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Manetti Shrem Museum’s 50,000-square-foot canopy was inspired by the texture of the agrarian landscape

Movable walls on this Moonlight Cabin allow owners to turn their house inside out

July 20, 2016 by  
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Tucked within its small footprint is a treasure trove of luxuries, all designed to house a small family on vacation. The cabin spans a humble 645 square feet (60 square meters) and includes a fully appointed kitchen and bathroom. In the main living area, a giant U-shaped built-in sofa provides maximum lounge space and a spectacular view from a floor-to-ceiling window , obscured only slightly by a suspended wood stove. The home’s interior is fitted with Victorian ash timber linings coated with limed wood wash, which surround the space in elegant, contemporary style. The minimal interior design and restricted palette create a tranquil environment for relaxation, while carefully selected sustainable materials make the Moonlight Cabin as cost-effective as it is attractive. Related: Cape Schanck House boasts sweeping views of the Australian dune landscape The architects chose Spotted Gum for the cabin’s exterior panels, a native Australian variety of eucalyptus hardwood. The sustainable material is often used in flooring, but here demonstrates the same durable features, particularly the ability to expand and contract naturally in the changing climate. Shutters invite cross-ventilation , as well as offer the homeowners a bevy of privacy options. The shutters can be positioned to open up the interior space to the out-of-doors, or closed to ensure security and safety in the event of a storm, or when the owners are ready to pack up and go back to their primary home overseas. + Jackson Clements Burrows Images via Jeremy Weihrauch/Gollings Studio

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Movable walls on this Moonlight Cabin allow owners to turn their house inside out

Movable walls on this Moonlit Cabin allow owners to turn their house inside out

July 19, 2016 by  
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Tucked within its small footprint is a treasure trove of luxuries, all designed to house a small family on vacation. The cabin spans a humble 645 square feet (60 square meters) and includes a fully appointed kitchen and bathroom. In the main living area, a giant U-shaped built-in sofa provides maximum lounge space and a spectacular view from a floor-to-ceiling window , obscured only slightly by a suspended wood stove. The home’s interior is fitted with Victorian ash timber linings coated with limed wood wash, which surround the space in elegant, contemporary style. The minimal interior design and restricted palette create a tranquil environment for relaxation, while carefully selected sustainable materials make the Moonlight Cabin as cost-effective as it is attractive. Related: Cape Schanck House boasts sweeping views of the Australian dune landscape The architects chose Spotted Gum for the cabin’s exterior panels, a native Australian variety of eucalyptus hardwood. The sustainable material is often used in flooring, but here demonstrates the same durable features, particularly the ability to expand and contract naturally in the changing climate. Shutters invite cross-ventilation , as well as offer the homeowners a bevy of privacy options. The shutters can be positioned to open up the interior space to the out-of-doors, or closed to ensure security and safety in the event of a storm, or when the owners are ready to pack up and go back to their primary home overseas. + Jackson Clements Burrows Images via Jeremy Weihrauch/Gollings Studio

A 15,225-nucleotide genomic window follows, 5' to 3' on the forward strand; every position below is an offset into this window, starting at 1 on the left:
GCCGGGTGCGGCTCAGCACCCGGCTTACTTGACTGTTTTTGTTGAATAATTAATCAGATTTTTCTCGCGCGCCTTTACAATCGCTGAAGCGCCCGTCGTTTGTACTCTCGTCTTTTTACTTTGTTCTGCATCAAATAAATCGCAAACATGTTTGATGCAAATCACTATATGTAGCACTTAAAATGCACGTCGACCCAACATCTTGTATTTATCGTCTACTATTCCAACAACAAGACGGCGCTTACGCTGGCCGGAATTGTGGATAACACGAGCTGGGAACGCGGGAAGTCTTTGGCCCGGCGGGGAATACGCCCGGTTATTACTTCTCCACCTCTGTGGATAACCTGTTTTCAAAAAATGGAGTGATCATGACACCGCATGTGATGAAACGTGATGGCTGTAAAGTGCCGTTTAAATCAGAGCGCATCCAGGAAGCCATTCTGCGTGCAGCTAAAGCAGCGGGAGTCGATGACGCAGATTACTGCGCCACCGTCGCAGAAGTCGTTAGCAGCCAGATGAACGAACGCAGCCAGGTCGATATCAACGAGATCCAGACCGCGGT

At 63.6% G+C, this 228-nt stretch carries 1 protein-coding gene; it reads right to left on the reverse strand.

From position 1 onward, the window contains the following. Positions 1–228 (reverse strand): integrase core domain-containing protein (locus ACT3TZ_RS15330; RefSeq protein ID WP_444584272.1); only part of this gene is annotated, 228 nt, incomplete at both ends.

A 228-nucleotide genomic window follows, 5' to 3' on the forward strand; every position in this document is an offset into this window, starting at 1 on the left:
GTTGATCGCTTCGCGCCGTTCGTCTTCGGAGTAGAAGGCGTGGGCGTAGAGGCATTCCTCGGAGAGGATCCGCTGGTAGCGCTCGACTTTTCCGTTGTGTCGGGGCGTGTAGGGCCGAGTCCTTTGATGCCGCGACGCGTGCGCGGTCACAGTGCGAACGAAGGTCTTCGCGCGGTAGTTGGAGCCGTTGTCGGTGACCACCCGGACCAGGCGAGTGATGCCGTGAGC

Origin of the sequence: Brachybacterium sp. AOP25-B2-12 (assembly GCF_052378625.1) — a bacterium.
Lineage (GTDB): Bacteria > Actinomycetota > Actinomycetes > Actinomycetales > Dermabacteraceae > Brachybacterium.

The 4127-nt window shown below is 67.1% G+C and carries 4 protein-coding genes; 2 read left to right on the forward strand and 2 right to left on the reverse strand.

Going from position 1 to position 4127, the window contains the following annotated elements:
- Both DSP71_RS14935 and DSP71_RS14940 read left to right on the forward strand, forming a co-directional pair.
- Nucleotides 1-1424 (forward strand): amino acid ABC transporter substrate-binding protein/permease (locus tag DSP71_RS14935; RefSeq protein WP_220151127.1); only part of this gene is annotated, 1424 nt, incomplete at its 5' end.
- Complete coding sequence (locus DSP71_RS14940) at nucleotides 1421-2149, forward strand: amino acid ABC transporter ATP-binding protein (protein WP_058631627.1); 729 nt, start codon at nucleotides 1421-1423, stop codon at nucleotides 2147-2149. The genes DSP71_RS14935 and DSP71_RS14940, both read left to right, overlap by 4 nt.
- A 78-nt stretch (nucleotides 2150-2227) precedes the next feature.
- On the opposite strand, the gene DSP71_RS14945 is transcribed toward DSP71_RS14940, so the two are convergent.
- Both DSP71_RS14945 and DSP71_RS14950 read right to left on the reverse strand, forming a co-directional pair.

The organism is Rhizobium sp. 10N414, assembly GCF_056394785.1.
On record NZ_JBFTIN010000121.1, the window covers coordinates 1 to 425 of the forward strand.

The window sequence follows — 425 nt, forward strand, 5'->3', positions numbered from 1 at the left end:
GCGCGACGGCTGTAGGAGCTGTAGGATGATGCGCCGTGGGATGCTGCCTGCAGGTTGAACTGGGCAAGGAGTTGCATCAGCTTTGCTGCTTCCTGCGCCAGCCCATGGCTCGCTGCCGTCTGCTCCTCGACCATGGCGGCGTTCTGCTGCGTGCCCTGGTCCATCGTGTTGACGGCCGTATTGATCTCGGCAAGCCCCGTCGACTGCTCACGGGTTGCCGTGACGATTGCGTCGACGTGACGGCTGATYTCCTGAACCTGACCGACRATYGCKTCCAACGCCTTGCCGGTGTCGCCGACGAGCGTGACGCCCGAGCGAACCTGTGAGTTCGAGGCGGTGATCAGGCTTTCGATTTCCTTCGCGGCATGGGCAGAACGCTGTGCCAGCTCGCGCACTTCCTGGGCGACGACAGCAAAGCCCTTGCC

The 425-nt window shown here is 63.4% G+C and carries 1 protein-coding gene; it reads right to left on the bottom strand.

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Movable walls on this Moonlit Cabin allow owners to turn their house inside out

Modern open-plan home in Jackson Hole reduces construction waste with six prefab units

July 7, 2015 by